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Multiphase response of palynomorphs to the Toarcian Oceanic Anoxic Event (Early Jurassic) in the Réka Valley section, Hungary

Baranyi, Viktória, Pálfy, József, Görög, Ágnes, Riding, James B., Raucsik, Béla
Review of palaeobotany and palynology 2016 v.235 pp. 51-70
Miozoa, Toarcian age, anaerobic conditions, basins, carbon cycle, euryhaline species, freshwater, hinterland, hydrologic cycle, marine ecosystems, mountains, organic matter, paleoecology, palynology, phytoplankton, runoff, salinity, surface water, Hungary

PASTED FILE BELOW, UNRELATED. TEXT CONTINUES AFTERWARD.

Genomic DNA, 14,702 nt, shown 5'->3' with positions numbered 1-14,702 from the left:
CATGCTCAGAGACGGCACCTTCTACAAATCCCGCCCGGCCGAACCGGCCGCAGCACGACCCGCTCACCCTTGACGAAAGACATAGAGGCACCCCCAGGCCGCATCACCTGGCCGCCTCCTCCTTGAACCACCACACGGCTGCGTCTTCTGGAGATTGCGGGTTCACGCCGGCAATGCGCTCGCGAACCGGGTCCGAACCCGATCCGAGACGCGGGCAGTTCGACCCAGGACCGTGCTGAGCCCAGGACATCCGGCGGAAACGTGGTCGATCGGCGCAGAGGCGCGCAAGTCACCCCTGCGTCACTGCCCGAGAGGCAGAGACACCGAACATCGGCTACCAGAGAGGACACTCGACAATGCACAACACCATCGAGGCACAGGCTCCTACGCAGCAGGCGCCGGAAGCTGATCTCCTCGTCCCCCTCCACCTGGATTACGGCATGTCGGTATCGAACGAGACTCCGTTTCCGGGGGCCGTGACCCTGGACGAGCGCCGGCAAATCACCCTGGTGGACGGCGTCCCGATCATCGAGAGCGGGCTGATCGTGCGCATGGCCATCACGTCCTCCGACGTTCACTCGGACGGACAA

Major palaeoenvironmental and palaeoceanographical changes occurred during the Early Jurassic Toarcian Oceanic Anoxic Event (T-OAE), due to a perturbation of the global carbon cycle and a crisis in marine ecosystems. The sequence of environmental change and regional differences during the T-OAE are not yet fully understood and organic-walled phytoplankton and other palynomorphs are well-suited, but under-utilised, in research into this event. Based on quantitative palynological analyses from a black shale-bearing succession at Réka Valley in the Mecsek Mountains of southwest Hungary, five sequential palynomorph assemblages are distinguished. These reveal major shifts in organic-walled phytoplankton communities, driven by palaeoenvironmental changes. In addition, palynofacies analysis helped to document changes in the composition of sedimentary organic matter, and to quantify the terrestrial input. Assemblage 1 is characterised by a moderately diverse phytoplankton community and high levels of terrestrial palynomorphs. Assemblage 2 records a significant peak of the euryhaline dinoflagellate cyst Nannoceratopsis. Assemblage 3 is distinguished by dominance of highly opportunistic prasinophytes and the temporary disappearance of all dinoflagellate cyst taxa. Assemblages 4 and 5 represent distinctive phases of a prolonged recovery phase with low diversity phytoplankton assemblages and intermittently high levels of terrestrially-derived palynomorphs. The successive disappearance of phytoplankton taxa and the gradual takeover by opportunistic euryhaline species at the onset of the T-OAE were related to several phenomena. These include reduced salinity in the surface waters, establishment of a stable pycnocline and deterioration of nutrient recycling, followed by oxygen deficiency throughout much of the water column. The high amount of terrestrially-derived palynodebris indicates intense runoff and freshwater input, driven by the early Toarcian warming and the enhanced hydrological cycle. Comparison with coeval European successions proves that the palaeoenvironmental changes during the T-OAE were not entirely synchronous, and local factors played a crucial role in influencing phytoplankton communities. In the Mecsek Basin, regional freshening of the surface waters and increased terrestrial input due to the proximity of the hinterland had a greater influence on phytoplankton communities compared to the open oceanic setting of the Tethys to the south.